What are valid usages? Why don't ISPs prevent this by default? Do any major ISPs do this already?
The RFC proposes that ISPs block traffic coming into their network with source IPs that are not registered to come from the devices passing the traffic along. There are a lot of details to this, but in short there's a protocol known as Border Gateway Protocol (BGP) which has routers on the edge of an ISPs network broadcast which IP ranges they can route traffic for. When one ISP connects their network to another ISP (known as peering) they share this routing information. Because this information is known and shared, it's easy to detect when traffic contains spoofed IPs because that connected network doesn't advertise that they route traffic for those IPs, hence it can be blocked.
The problem is that ISPs don't generally implement this because (they claim) it costs them too much in resources to perform the extra analysis of the packets to determine whether it's spoofed. This is why it's still possible to spoof IPs. I believe there are some ISPs that do implement but not all do.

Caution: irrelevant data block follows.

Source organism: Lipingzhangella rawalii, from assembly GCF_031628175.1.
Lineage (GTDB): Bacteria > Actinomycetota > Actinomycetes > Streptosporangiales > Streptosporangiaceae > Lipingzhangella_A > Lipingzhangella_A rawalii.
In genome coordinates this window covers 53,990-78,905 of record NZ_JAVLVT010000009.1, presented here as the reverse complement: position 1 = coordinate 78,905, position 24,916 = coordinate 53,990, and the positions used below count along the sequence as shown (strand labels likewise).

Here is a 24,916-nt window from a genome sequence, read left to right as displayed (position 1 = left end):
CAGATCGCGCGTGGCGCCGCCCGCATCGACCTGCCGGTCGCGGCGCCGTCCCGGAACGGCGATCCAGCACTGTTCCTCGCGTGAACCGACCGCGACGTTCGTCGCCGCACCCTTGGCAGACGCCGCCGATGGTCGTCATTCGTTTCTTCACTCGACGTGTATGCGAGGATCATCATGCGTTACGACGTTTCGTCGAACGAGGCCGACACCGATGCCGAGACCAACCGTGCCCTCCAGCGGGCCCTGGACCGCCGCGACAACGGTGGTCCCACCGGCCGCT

Even if ISPs implemented it, you can still spoof IPs as long as they are in the proper IP ranges for which the ISP broadcasts that it can route for. While it's more limited, that range can still be quite large.
In addition to the technical answer Michael has provided, I'd provide an economic one.
In short, egress filtering is what economists call a "negative externality". Briefly, a negative externality is where the cost goes to a different entity than the gain. In this case the cost is to the ISPs, and provides little or nothing to them in return. The benefit happens to the internet at large, and only happens when almost every ISP in the world does it.
It's worth mentioning again that the benefit would only be gained if a very large portion of ISPs implemented this. The global nature of the internet makes this very unlikely. If implementation isn't nearly universal, then attackers only need find one ISP that doesn't do egress filtering.